Visitors to Buzzsolomoto will see the rarest of all beasts, an original 1980s paint, custom P2. But this isn’t for sale, it’s Buzz’s own ride.
Eagle-eyed readers will already have spotted that this can’t be a Mk 1 as the registration’s far too late for that. However, this is a scooter with a story. Having grown up in the catchment area for Len’s of Shipley, it should come as no surprise that once he discovered the joy of scooters, Antony ‘Buzz’ Beaumont became a regular customer.
As a skilled engineer, Buzz had the income to back up his desires and in 1984 he purchased a low mileage Mk1 P200E from Len’s. “I’d always been into Rockabilly music,” he explained.
“The plan was always to create a custom around that theme.” The chosen artist was Kev Rosebrooke who was responsible for many of the dealer specials to emerge from the legendary Yorkshire dealership.
Although he’s more associated with Len’s trademark stencil-based schemes, Kev was also an excellent freehand artist.
Some like it hot
Although most scooterists will forever associate Rockabilly with bands such as the Cramps, the term originated in the 1950s.
It was this era that fascinated Buzz, and the obvious icons to represent the era were Marylin Monroe and James Dean. With the addition of a few Confederate flags the concept was complete.
“I collected the finished scooter in late 1985 and picked up its first trophy the following year,” said Buzz.
Despite its ‘Rebel Without a Cause’ naming on the toolbox the scooter soon became known as ‘Marylin’, a name that Buzz still uses with affection when discussing his old friend.
Unfortunately, as Buzz explained, Marylin’s first incarnation was short-lived. “I was riding along minding my own business when a woman drove straight into the side of me. I wasn’t badly hurt, but I thought Marylin was a write-off.
“Incredibly, the insurers chose to rebuild it instead of write it off and Marylin returned to Len’s for a full rework; only the mudguard remained from the original scheme. Even more unusually, the DVLA allowed the reframed scooter to retain its original identity.”
The rebuild was far from straightforward as the only available frame was for an EFL. Look closely and the keen observer will see the side panels are mismatched.
“The engine panel is the factory original and retains its fixing tab. It wasn’t badly damaged in the crash and was modified to fit the EFL frame,” explained Buzz.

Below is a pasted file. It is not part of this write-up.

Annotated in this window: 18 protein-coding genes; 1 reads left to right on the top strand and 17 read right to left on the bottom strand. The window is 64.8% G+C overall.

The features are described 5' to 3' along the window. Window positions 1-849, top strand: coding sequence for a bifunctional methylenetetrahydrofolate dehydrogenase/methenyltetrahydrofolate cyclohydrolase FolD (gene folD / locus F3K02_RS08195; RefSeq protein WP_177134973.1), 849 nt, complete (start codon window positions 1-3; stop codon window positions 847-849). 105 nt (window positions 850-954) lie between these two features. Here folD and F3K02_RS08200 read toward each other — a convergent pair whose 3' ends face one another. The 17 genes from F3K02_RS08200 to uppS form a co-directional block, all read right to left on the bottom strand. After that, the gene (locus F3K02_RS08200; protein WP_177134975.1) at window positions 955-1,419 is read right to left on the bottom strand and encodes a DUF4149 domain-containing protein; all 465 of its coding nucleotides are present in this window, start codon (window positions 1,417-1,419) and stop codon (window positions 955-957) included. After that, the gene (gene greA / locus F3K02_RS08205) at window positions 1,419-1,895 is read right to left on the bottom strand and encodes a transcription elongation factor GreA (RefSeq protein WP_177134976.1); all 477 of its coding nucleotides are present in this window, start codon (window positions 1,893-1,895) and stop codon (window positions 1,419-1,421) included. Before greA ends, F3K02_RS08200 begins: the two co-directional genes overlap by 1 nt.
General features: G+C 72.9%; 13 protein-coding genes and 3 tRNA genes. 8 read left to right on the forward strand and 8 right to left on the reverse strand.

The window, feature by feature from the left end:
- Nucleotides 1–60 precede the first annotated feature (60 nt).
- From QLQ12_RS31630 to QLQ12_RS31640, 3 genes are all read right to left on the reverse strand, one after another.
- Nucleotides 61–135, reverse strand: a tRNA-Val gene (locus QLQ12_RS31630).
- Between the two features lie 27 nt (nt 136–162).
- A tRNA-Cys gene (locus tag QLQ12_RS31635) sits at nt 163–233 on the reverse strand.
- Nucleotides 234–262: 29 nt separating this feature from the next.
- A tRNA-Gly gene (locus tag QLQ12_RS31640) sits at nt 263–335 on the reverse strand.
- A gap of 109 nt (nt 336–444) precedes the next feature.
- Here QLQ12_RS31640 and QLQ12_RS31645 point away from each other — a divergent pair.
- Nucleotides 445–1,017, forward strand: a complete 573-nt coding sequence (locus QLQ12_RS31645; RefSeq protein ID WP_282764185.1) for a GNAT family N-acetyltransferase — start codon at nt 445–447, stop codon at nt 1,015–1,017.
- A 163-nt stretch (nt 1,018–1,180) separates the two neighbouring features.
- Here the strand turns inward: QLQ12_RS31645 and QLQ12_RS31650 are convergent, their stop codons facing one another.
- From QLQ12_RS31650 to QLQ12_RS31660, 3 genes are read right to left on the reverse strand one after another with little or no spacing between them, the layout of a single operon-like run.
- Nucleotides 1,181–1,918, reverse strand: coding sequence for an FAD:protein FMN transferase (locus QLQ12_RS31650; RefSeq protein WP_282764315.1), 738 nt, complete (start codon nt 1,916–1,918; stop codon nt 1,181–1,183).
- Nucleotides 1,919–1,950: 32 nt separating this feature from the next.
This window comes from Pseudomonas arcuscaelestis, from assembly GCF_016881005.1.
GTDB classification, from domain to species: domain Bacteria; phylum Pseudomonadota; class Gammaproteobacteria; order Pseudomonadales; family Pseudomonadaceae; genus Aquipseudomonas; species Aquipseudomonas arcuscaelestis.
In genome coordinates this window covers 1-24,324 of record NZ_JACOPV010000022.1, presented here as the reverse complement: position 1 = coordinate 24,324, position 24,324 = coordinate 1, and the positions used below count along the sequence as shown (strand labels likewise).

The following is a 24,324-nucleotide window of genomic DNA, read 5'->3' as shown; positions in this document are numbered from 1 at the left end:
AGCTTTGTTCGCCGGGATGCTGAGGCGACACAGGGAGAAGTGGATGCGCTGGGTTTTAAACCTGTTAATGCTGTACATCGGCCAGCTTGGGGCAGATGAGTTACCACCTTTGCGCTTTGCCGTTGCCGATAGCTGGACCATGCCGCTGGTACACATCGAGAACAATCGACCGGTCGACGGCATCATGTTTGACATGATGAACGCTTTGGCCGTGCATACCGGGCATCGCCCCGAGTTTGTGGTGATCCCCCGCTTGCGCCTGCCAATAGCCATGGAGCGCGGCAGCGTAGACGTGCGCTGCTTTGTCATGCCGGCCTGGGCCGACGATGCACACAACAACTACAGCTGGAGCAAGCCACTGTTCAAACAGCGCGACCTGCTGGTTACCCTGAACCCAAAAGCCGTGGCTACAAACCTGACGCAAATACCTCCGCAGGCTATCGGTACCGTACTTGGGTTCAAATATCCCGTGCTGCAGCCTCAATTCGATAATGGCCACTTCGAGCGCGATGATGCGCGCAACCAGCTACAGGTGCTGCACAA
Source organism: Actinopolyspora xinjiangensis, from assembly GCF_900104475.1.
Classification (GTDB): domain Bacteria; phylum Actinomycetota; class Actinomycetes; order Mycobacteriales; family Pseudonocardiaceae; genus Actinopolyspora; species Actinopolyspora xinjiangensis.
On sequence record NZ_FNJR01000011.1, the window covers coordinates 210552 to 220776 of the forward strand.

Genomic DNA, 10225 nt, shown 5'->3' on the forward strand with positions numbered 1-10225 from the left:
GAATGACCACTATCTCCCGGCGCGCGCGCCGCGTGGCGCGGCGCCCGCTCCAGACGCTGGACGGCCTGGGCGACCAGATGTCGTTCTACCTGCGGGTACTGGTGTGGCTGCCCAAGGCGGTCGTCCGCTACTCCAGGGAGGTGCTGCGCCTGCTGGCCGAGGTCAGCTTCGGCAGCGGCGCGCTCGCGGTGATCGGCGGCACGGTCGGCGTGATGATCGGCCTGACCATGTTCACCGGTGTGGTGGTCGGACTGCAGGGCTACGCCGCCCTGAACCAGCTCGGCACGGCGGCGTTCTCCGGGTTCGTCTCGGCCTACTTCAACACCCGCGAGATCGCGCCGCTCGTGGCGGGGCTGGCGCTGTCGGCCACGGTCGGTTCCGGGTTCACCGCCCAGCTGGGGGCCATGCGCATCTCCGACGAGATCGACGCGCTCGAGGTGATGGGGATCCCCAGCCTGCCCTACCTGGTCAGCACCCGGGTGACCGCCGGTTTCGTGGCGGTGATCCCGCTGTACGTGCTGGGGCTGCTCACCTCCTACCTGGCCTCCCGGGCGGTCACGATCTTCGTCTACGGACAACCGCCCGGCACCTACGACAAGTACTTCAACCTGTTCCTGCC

“The left panel is a replacement, but not from my accident. I went down on the engine side, but I lent Marylin to a mate who came off and ruined the left panel!”
After respray number two, Marylin settled down to a less dramatic existence, picking up trophy after trophy at local and national shows.
There have, of course, been other changes along the years. At one time a Malossi 210 propelled her around the streets of Bradford, but that was replaced with a standard top end several years ago.
The exhaust is original to the first build and although obviously bespoke its origin has been lost over time.
Various seats have been fitted and the current example is the original Super Corsa fitted at Len’s, albeit re-covered some years ago by local upholstery supremo Tony Archer.
As ‘real life’ intruded on his time, Marylin was used less and less but unlike many owners Buzz never seriously contemplated selling her.
Storage left its mark on the brightwork and some time ago Buzz took the decision to prevent further deterioration by de-chroming her.
For the past few years Marylin’s been a fixture in his Halifax showroom but the final commemoration on the old Len’s site provided much needed impetus to get her back on the road.
“It started with the simple intention of refitting the driver screen and getting an MOT” laughed Buzz.
“Then she wouldn’t start and I discovered the stator wiring had corroded. After we’d replaced the stator we discovered that the indicator wires had also perished so that led to a full check of the loom. Once we’d flushed the fuel system she burst into life, but the main seal had gone. Every job created another, but we got there in the end!”
Gentlemen prefer blondes
Being absolutely honest, by the standards of today’s photo-realistic artists Marylin looks slightly crude, but by contemporary standards it was groundbreaking.
Also, like Trigger’s broom it can be argued that Marylin isn’t original, but that misses the point. This scooter’s lived, it has a story and is still very much loved. By any standards it’s a true classic.
If you want to see Marylin in person pay Buzz a visit, just don’t bother putting in an offer to buy…
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